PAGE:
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With doors to the world open again, the biggest question for many travelers is where to go. Lake Charles travel agent Tina Higgins is seeing a lot of interest in Europe. “The dollar and the Euro are equal now, so it’s a great time to visit,” says Higgins. Travelers can buy more with their dollar— from high-end meals and hotels to souvenirs. Of course, other travelers know this too. Want to avoid post-pandemic crowds? Instead of Paris and Rome, consider Europe’s lesser-known alternatives.
Southwest Germany’s Black Forest and Lake Constance
Bavarian beer halls and Christmas markets are top tourist attractions, but venture west to the Black Forest and you’ll find rolling green hills, hot springs and charming small towns, all without crowds. Time stands still at Hotel Hofgut Sternen whenever the massive cuckoo clock chimes. Magnificent hiking trails leading to waterfalls are right behind the hotel.
Winter brings its own magic. Instead of the Christmas market masses found in Rothenberg, Hotel Hofgut Sternen sets up wooden stalls selling mulled wine, handmade ornaments and toys, without the crowds. Nearby ski resorts make for another fun winter activity.
An hour east is Lake Constance, bordering Austria, Switzerland and the small country of Liechtenstein, one of the few places in the world where you could visit three or four countries in one day. Start off your visit to the Lake Constance region in the well-preserved medieval town of Meersburg. Take a tour of Meersburg Castle, one of the oldest inhabited castles in Germany, dating back to the 7th century.
From Meersburg take a 30-minute ferry (transporting your rental car if you have one) across Lake Constance and you’re in Switzerland. From there it’s a one-hour drive east to Austria. Liechtenstein is only 45 minutes south. Picturesque drives through adorable little towns make a visit to the Black Forest and Lake Constance region a great option for travelers who want an authentic experience and a break from the tourists.
To meet the unprecedented demand for travel following the pandemic, airlines opened new routes to lesser-known destinations in Europe. For the first time, the Spanish island of Mallorca has a direct flight to the U.S. out of Newark. 125 miles off the coast of the mainland, Spain’s largest island has long been popular with Europeans seeking sun and beautiful Mediterranean beaches, but also appreciate Mallorca’s rich history.
Rent a car to reach rural mountain villages like Valldemossa or the ancient town of Pollensa on the northern coast. A 45-minute drive from the international airport, Pollensa’s old world charm is found in the narrow streets, ruins and magnificent church. An impressive main square is lined with cafés, restaurants and unique shops. Stay at Pollensa’s newly opened Can Auli, a 17th century mansion recently converted into an adults-only boutique hotel. Exposed stone walls, elegant architectural details and a peaceful swim on the patio make this an oasis after a day of sightseeing.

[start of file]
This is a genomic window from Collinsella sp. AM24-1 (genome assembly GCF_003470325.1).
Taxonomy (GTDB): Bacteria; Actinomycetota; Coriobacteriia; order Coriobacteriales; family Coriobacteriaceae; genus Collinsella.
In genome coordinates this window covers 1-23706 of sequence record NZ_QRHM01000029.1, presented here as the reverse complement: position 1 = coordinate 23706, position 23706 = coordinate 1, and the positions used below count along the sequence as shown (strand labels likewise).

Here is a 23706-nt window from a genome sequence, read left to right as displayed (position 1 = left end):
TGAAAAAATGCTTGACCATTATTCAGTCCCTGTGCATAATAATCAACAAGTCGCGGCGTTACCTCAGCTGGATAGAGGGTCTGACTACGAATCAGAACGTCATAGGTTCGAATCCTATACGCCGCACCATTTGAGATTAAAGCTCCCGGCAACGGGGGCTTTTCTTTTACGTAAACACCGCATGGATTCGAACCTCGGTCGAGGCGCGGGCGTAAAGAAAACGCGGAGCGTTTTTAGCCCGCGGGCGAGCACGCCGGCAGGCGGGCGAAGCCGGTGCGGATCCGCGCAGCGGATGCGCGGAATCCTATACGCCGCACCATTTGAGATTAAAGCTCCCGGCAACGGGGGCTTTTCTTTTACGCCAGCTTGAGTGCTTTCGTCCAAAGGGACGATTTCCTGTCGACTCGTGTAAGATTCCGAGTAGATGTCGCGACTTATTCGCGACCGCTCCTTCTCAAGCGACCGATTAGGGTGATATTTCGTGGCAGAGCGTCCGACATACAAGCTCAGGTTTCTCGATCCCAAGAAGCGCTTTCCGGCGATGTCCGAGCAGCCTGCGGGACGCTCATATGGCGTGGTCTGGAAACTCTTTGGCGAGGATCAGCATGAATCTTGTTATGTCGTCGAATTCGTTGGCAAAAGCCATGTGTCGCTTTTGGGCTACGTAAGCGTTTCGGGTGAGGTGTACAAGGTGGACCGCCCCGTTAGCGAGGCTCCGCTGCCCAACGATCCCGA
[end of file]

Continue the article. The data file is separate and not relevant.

Limestone cliffs line much of Mallorca’s 340-mile coastline, including the picturesque fishing village of Port de Soller. Enjoy an afternoon sangria and drink in the views of the lovely beach from the terrace of the hotel Pure Salt Port de Sóller. If you’re comfortable driving cliffside serpentine roads, join the one percenters who stay at Belmond La Residencia for a leisurely lunch or dinner. Tucked between the Tramuntana Mountains and the Mediterranean Sea, dine on the terrace with its jaw-dropping views of the surrounding mountains, turquoise waters and tiny mountain village of Deia.
From Belmond La Residencia, head down the scenic coastal road towards the capital city of Palma. Make sure and spend a day or two exploring this ancient city’s cultural, architectural and culinary offerings before flying back home. Step inside the immense Cathedral of Santa Maria, dating back to the 13th century, and be mesmerized by one of the tallest Gothic structures in Europe. Centrally located in Palma’s historic district, within easy walking distance of the harbor, historic landmarks and high-end shopping is the stylishly modern Sant Jaume Hotel. Opt for one of the suites with large terraces looking out over the city.
Going out for tapas is a must. A great choice for experiencing Spain’s iconic meal of small plates is De Tokio a Lima, right down the street from Sant Jaume Hotel. Ask for a table on the terrace overlooking elegant Paseo de Borne, Palma’s version of Rodeo Drive.
Higgins was wowed by another city in Spain. She visited Alicante, on the Southeast coast, during the Bonfires of San Juan Festival, marking the beginning of summer. “Throughout the city there are hundreds of beautiful statues, each telling a different story. As a native Louisianian, the statues reminded me of the Mardi Gras floats in New Orleans – beautiful and elaborate.”